Cooler weather can signal the beginning of one of the most work intensive seasons of the cattle cycle for cattlemen reliant on cut hay for fall and winter feeding.

While there are many schools of thought on whether or not to hay, it’s undeniable that the forage is nice to have in inclement weather and should be used with as much efficiency as possible.

During Oklahoma State University Extension’s weekly rancher’s lunchtime webinar, Southeast Oklahoma beef extension specialist Brian Freking broke down some of the most common ways to waste good hay — and how to avoid them.


Hay harvesting equipment and timeliness can help maximize the amount of hay baled, bagged or wrapped from the very beginning of the process.

“One area where we can kind of manage a little bit is the raking aspect, which can have an impact of anywhere from 5 to 20%,” Freking said. “Whether you’re using a wheel rake, rotary rake or bar rake, it depends on what you’re trying to accomplish.”

Freking said evaluating goals is important when choosing hay equipment. If the goal is to save money, it might require a different type of rake versus if saving time is key. And, there are trade-offs for each priority.

“We want to make hay when the sun is shining and we usually get our best quality when it doesn’t get rained on,” Freking said. “But what happens if we get a typical one-inch rain or even more?”

Research Freking presented showed that in the instance of rained-on hay, total digestible nutrients and crude protein values decrease, while non-digestible fibers increase. In short, rain damage makes the forage harder to digest and less nutrient rich for cattle from the very beginning.


“When we think about making hay and storing it, our gold standard is to keep it in the barn,” Freking said. “We typically only see anywhere from 2 to 5% losses on barn-stored hay in Oklahoma.”

The biggest losses from barn-stored hay happen in barns with dirt floors where moisture is wicked up through the soil and can damage the bottoms of the bales over time. Even though the loss from this factor seems small, the need for top notch storage increases for high quality and therefore high value hay.

“When we think of the highest quality hay, that also increases our need for storage,” Freking said. “Hay testing, which has been covered in a lot of these sessions, is a very important part.”

If hay is stored outside and uncovered, some simple changes can help minimize damage from the elements. Removing hay from underneath trees, elevating the bales on gravel to help with moisture runoff and managing bale spacing can all have an impact.

“If the lower, bottom round portion of the bales is touching each other, the rain can collect there,” Freking said. “They don’t have a chance to dry out.”

Bales stored directly on the ground, whether inside or out can be greatly helped with a change of elevation.

“If we put hay bales directly on the ground, the loss can be anywhere between 5 to 20% in the first nine months,” Freking said. “If we simply elevate those bales on pallets, that number can reduce significantly.”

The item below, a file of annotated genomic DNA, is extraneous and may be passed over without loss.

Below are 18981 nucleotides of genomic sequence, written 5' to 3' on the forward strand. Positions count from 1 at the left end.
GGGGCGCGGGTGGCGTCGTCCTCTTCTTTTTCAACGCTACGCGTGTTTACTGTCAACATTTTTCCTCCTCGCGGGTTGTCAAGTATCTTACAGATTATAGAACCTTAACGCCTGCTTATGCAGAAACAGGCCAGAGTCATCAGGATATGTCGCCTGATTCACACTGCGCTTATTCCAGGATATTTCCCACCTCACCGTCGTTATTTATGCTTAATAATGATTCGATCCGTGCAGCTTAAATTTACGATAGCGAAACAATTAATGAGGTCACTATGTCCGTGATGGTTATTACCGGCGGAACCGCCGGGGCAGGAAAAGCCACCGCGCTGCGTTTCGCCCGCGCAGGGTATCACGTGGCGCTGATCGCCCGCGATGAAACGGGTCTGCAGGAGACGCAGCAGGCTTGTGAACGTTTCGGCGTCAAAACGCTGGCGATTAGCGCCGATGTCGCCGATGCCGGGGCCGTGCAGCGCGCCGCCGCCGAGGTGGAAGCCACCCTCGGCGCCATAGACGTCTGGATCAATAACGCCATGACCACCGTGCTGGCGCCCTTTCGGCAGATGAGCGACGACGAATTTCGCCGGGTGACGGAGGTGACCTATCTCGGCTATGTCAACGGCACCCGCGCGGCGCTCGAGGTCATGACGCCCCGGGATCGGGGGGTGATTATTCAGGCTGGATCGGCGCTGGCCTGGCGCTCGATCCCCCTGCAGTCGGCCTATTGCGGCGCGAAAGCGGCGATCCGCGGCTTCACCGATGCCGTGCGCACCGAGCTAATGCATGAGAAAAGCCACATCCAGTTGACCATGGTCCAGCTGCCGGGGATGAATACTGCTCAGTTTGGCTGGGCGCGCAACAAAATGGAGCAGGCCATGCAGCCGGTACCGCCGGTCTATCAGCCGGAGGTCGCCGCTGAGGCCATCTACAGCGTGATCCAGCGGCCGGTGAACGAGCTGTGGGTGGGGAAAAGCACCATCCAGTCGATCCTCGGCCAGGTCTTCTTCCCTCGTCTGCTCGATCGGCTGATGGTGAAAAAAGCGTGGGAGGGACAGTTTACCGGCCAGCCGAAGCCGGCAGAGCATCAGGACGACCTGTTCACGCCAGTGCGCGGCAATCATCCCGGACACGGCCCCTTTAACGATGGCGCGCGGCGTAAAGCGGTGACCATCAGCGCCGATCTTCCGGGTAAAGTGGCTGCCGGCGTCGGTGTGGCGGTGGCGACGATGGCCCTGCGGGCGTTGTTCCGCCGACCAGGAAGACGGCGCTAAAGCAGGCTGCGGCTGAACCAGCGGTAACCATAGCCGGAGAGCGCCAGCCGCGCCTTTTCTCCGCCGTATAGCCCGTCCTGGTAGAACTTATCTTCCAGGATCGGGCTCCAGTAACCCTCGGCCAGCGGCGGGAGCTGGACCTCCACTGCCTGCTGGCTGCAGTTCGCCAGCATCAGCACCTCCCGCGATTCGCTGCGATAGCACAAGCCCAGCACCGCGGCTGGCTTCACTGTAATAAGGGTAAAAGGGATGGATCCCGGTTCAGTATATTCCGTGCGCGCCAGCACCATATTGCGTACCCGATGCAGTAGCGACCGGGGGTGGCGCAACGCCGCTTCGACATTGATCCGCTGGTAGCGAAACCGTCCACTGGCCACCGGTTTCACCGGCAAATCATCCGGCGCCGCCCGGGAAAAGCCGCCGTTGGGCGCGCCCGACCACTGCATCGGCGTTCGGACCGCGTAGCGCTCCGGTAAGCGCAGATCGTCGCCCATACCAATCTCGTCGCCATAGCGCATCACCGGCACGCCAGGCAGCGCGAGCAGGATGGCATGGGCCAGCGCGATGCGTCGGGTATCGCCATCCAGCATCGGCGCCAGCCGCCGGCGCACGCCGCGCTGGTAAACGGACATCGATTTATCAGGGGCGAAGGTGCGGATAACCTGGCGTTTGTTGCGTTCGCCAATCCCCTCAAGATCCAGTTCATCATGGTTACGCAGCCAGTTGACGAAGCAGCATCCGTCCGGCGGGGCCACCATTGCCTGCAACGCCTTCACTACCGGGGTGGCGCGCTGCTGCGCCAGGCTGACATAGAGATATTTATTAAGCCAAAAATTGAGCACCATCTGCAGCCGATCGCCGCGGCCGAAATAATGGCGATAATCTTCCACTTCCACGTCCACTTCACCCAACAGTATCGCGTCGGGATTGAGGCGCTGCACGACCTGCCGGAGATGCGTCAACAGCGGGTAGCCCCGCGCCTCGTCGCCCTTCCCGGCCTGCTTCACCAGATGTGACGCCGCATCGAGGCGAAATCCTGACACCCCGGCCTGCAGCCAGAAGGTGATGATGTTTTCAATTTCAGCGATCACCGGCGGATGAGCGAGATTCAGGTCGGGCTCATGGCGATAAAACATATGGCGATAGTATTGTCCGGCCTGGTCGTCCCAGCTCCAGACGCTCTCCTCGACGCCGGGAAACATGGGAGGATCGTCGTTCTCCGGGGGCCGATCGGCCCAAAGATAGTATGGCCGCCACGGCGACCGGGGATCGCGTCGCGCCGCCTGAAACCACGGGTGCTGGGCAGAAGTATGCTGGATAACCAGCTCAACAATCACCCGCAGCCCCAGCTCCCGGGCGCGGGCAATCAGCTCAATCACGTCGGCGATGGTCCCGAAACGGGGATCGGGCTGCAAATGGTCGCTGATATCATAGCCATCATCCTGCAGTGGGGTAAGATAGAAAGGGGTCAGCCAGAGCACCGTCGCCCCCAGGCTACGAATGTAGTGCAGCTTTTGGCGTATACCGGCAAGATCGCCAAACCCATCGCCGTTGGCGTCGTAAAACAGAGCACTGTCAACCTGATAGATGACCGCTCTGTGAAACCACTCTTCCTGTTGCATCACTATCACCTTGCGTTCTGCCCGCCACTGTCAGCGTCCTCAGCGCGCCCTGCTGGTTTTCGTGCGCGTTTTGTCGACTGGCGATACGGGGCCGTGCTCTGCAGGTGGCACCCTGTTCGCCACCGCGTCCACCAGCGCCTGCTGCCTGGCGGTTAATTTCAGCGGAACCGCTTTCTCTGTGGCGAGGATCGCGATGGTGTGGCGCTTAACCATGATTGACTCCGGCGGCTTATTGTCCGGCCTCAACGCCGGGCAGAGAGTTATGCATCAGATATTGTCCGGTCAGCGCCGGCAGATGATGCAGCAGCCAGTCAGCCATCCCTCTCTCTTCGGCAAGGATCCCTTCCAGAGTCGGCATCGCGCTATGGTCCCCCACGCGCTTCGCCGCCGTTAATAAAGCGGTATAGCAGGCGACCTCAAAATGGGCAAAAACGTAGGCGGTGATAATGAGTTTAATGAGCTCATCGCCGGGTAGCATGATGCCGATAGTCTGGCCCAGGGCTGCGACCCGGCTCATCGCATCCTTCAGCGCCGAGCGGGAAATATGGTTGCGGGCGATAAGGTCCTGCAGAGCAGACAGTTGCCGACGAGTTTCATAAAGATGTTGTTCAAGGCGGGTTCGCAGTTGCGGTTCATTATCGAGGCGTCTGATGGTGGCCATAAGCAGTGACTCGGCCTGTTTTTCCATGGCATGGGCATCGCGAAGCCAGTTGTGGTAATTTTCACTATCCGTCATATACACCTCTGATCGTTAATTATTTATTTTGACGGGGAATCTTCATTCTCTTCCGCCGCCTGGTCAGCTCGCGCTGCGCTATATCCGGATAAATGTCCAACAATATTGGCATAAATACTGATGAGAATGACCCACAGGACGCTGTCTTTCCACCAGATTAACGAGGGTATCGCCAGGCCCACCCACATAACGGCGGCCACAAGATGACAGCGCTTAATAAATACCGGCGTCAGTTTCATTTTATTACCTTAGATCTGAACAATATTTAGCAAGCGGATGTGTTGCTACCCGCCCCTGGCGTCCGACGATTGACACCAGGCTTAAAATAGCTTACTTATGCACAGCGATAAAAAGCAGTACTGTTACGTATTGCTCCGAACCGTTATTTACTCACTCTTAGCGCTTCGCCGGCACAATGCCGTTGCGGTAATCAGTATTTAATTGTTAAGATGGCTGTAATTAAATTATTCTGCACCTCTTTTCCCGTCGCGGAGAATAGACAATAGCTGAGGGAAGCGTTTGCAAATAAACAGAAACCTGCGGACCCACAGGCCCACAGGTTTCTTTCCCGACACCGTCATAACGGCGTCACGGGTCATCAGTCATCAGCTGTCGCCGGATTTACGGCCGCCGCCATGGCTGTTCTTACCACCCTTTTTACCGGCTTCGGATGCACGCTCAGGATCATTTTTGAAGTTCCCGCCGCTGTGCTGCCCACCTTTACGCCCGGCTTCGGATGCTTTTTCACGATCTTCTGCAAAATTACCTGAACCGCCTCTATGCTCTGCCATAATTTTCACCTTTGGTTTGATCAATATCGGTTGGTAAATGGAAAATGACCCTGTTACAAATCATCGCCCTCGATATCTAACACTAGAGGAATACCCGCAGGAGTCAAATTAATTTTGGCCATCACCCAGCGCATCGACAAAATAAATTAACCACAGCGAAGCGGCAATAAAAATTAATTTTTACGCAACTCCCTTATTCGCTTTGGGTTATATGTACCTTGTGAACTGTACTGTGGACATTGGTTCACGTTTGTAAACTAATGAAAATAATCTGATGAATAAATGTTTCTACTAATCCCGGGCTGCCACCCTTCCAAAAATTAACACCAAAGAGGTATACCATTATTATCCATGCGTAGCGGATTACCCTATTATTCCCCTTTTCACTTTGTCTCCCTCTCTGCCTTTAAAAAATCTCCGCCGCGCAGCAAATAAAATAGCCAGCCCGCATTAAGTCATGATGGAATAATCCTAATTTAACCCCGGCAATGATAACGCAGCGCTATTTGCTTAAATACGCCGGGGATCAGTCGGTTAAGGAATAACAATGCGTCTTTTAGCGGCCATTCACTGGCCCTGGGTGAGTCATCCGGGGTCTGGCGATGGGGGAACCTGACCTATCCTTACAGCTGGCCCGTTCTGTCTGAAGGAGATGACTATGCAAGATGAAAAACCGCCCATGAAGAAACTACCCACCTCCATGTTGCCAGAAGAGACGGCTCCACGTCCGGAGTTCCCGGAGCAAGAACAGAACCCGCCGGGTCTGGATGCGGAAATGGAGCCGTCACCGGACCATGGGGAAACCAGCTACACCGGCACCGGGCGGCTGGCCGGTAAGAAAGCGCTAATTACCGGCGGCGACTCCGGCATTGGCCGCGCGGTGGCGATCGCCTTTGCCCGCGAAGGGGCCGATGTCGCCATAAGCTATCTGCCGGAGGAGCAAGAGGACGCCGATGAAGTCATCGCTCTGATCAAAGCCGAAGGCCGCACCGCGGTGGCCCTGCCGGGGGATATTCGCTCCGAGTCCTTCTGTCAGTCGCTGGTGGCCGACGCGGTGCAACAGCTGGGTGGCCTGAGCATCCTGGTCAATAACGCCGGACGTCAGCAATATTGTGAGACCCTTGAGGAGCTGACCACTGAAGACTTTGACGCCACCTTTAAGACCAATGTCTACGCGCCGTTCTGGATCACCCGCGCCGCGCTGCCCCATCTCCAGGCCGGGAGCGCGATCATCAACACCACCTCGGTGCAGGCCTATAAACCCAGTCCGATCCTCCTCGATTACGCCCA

Spoilage on hay stored outside is contained mostly in the outer layers of the bale. If just the first six inches are weather-damaged on a bale with a five-foot diameter, the spoilage is about 35% of the total bale. At $100 a ton, the costs of spoilage can be significant.


Feeding hay can be the most time-consuming and complicated part of hay utilization. In Oklahoma State data presented by Freking and collected by Paul Beck, four different types of hay feeders were studied to measure which feeder allowed cattle to get the best benefit from the forage.

The graphic shows the results of all of the feeders compared head-to-head. Of course, in a regular environment hay quality would have an impact on cattle’s choosiness at the feeder and there are limitations to handling different weights and sizes of the feeders.

Additionally, the price of each feeder varies widely and all of those factors must be considered when making an individual decision.

Freking said the success of the basket-type model is largely due to the elevation of the bale.

“The aspect of getting those hay bales off the ground is an important aspect, but it seems like maybe the shape and size of some of these hay bale feeders is also important,” Freking said. “I may not have the equipment to move some of these heavier feeders, but I can move something plastic or galvanized on my own.”

The most efficient bale usage was shown to be rolling out small portions of hay at a time with over 80% utilization compared to 55% utilization if the bale was simply left on the ground with no ring or rolling at all.

“If we put a week’s worth of hay out by just rolling it out we’re going to have a lot of waste, but if we just put the amounts that the cows are going to feed in a day’s time, we have very little loss there,” Freking said. “And so 85% utilization should be a good goal to have in mind.”

Hay Feeders

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